Wet brain syndrome, also known as wet brain disease and Wernicke-Korsakoff syndrome, is a form of brain damage associated with excessive, long-term alcohol consumption. Wet brain syndrome symptoms develop as a result of a deficiency of thiamine (vitamin B1).
What is wet brain syndrome?
When searching for a wet brain syndrome definition, you’ll come across a series of explanations and summaries that describe brain damage linked to alcohol intake. Wet brain syndrome causes individuals to experience a host of symptoms, which affect your memory, your ability to focus and control movements and your mood. These symptoms appear as a result of thiamine deficiency. Alcohol disrupts the function of enzymes used to bring thiamine into an active state and it also impairs the body’s ability to absorb vitamin B1.
Wet brain syndrome is often referred to as Wernicke-Korsakoff syndrome. These two conditions, which are linked, are caused by a lack of thiamine. Wernicke’s encephalopathy precedes Korsakoff’s psychosis, and it results from damage to the lower parts of the brain caused by alcoholism. Around 80% of people who survive Wernicke’s encephalopathy will develop symptoms of Korsakoff’s psychosis, according to Merck Manuals. This wet brain syndrome video contains more information about the causes, symptoms and treatment options.
Wet brain syndrome symptoms
The symptoms of wet brain syndrome vary according to whether the individual experiences Wernicke’s encephalopathy or Korsakoff’s psychosis.
Symptoms of Wernicke’s encephalopathy include:
- Difficulty remembering things
- Ataxia (uncontrolled muscle movements)
Individuals who develop Korsakoff’s psychosis may experience personality changes and mood swings, memory loss and confabulation (making up stories to plug gaps caused by loss of memory).
Other symptoms of wet brain syndrome may include:
- Sudden weight loss
- Loss of appetite
Wet brain syndrome life expectancy and treatment options
Alcohol-related brain damage can have a debilitating impact on quality of life. Wet brain syndrome life expectancy varies according to the individual, the symptoms they present with and the extent of damage to the brain. It is possible to reduce the severity of wet brain syndrome symptoms and improve wet brain syndrome prognosis by increasing thiamine levels and providing support to help individuals to stop drinking.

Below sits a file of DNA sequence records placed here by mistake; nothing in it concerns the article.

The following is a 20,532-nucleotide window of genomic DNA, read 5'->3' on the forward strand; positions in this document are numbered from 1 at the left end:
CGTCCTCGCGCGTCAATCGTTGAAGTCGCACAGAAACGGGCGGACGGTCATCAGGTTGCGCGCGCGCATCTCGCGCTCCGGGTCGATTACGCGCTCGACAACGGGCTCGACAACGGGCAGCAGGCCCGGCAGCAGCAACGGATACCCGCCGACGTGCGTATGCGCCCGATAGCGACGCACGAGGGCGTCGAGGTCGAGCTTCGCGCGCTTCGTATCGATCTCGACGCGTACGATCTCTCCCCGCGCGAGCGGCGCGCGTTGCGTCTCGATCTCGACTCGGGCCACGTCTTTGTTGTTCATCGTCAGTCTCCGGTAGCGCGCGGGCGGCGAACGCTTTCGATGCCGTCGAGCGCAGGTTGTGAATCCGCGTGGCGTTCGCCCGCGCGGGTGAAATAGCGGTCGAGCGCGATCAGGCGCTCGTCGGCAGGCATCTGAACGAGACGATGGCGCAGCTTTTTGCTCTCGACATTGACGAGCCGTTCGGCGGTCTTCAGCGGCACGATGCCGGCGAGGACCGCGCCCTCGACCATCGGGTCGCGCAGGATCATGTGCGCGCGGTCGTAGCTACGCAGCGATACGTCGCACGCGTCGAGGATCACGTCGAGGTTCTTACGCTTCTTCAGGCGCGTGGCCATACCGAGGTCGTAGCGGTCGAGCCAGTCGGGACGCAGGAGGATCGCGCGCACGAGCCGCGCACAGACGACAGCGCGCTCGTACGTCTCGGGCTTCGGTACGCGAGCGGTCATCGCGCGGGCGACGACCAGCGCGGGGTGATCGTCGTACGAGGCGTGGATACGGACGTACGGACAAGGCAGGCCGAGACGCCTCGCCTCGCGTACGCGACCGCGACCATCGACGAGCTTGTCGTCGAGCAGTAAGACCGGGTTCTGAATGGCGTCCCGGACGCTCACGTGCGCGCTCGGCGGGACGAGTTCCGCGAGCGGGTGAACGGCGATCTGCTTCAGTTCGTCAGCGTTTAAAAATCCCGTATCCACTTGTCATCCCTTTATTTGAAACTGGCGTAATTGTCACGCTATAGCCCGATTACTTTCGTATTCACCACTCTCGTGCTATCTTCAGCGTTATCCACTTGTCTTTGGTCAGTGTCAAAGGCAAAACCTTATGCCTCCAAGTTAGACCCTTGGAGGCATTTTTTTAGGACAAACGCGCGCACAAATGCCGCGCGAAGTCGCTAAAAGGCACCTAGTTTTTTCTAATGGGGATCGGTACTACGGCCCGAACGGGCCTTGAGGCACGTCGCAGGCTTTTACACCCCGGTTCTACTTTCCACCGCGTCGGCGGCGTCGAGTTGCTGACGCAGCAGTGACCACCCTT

Additional therapies, for example, medication, can also be used to address specific symptoms, such as muscle twitches. Statistics published in Merck Manuals suggest a mortality rate of 10%-20% for those with Wernicke’s encephalopathy. If left untreated, the symptoms of wet brain syndrome worsen, and it is possible for those affected to fall into a coma. Early detection of wet brain syndrome symptoms can improve the prognosis significantly.
What is wet brain syndrome in alcoholics? A summary
Wet brain syndrome is a condition that stems from excessive drinking. It causes damage to the brain linked to thiamine deficiency, resulting in symptoms such as memory loss, confusion, loss of concentration and personality changes.
If diagnosed early, it is possible to utilise treatments and therapies, including those designed to increase thiamine levels and help individuals to give up drinking, to reduce the severity of symptoms and protect the brain from further damage.